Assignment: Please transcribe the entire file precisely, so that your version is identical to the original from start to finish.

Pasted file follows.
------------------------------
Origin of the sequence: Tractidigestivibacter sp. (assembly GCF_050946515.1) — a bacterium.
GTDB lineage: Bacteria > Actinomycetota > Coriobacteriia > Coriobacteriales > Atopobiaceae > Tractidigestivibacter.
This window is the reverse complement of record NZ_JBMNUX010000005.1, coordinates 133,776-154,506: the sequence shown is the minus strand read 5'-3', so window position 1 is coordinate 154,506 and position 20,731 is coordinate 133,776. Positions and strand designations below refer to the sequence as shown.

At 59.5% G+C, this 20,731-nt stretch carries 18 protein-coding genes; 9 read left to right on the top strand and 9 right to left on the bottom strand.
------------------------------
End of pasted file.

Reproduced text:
Origin of the sequence: Tractidigestivibacter sp. (assembly GCF_050946515.1) — a bacterium.
GTDB lineage: Bacteria > Actinomycetota > Coriobacteriia > Coriobacteriales > Atopobiaceae > Tractidigestivibacter.
This window is the reverse complement of record NZ_JBMNUX010000005.1, coordinates 133,776-154,506: the sequence shown is the minus strand read 5'-3', so window position 1 is coordinate 154,506 and position 20,731 is coordinate 133,776. Positions and strand designations below refer to the sequence as shown.

At 59.5% G+C, this 20,731-nt stretch carries 18 protein-coding genes; 9 read left to right on the top strand and 9 right to left on the bottom strand.